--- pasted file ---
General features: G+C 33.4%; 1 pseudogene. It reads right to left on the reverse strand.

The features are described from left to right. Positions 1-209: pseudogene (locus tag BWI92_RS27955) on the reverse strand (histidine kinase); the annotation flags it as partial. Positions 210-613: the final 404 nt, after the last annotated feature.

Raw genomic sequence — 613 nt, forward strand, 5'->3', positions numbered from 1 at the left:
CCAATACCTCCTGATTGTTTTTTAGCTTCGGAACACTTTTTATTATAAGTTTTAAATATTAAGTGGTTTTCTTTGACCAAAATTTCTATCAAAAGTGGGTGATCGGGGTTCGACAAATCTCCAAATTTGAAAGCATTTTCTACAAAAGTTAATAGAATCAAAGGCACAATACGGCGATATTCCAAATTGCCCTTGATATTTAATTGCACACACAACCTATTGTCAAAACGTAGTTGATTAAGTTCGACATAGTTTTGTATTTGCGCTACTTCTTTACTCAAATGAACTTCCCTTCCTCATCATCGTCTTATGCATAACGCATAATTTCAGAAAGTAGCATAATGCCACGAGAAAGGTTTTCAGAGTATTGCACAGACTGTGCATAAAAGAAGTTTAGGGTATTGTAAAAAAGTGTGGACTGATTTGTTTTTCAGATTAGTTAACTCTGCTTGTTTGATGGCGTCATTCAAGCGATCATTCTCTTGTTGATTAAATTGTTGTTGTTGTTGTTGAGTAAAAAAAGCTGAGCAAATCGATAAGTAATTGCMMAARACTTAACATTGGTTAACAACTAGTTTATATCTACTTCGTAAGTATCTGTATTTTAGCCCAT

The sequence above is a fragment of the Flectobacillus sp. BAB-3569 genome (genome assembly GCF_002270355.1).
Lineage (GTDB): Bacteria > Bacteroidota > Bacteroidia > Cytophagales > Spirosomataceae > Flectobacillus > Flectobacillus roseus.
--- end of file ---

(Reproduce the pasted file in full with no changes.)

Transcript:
General features: G+C 33.4%; 1 pseudogene. It reads right to left on the reverse strand.

The features are described from left to right. Positions 1-209: pseudogene (locus tag BWI92_RS27955) on the reverse strand (histidine kinase); the annotation flags it as partial. Positions 210-613: the final 404 nt, after the last annotated feature.

Raw genomic sequence — 613 nt, forward strand, 5'->3', positions numbered from 1 at the left:
CCAATACCTCCTGATTGTTTTTTAGCTTCGGAACACTTTTTATTATAAGTTTTAAATATTAAGTGGTTTTCTTTGACCAAAATTTCTATCAAAAGTGGGTGATCGGGGTTCGACAAATCTCCAAATTTGAAAGCATTTTCTACAAAAGTTAATAGAATCAAAGGCACAATACGGCGATATTCCAAATTGCCCTTGATATTTAATTGCACACACAACCTATTGTCAAAACGTAGTTGATTAAGTTCGACATAGTTTTGTATTTGCGCTACTTCTTTACTCAAATGAACTTCCCTTCCTCATCATCGTCTTATGCATAACGCATAATTTCAGAAAGTAGCATAATGCCACGAGAAAGGTTTTCAGAGTATTGCACAGACTGTGCATAAAAGAAGTTTAGGGTATTGTAAAAAAGTGTGGACTGATTTGTTTTTCAGATTAGTTAACTCTGCTTGTTTGATGGCGTCATTCAAGCGATCATTCTCTTGTTGATTAAATTGTTGTTGTTGTTGTTGAGTAAAAAAAGCTGAGCAAATCGATAAGTAATTGCMMAARACTTAACATTGGTTAACAACTAGTTTATATCTACTTCGTAAGTATCTGTATTTTAGCCCAT

The sequence above is a fragment of the Flectobacillus sp. BAB-3569 genome (genome assembly GCF_002270355.1).
Lineage (GTDB): Bacteria > Bacteroidota > Bacteroidia > Cytophagales > Spirosomataceae > Flectobacillus > Flectobacillus roseus.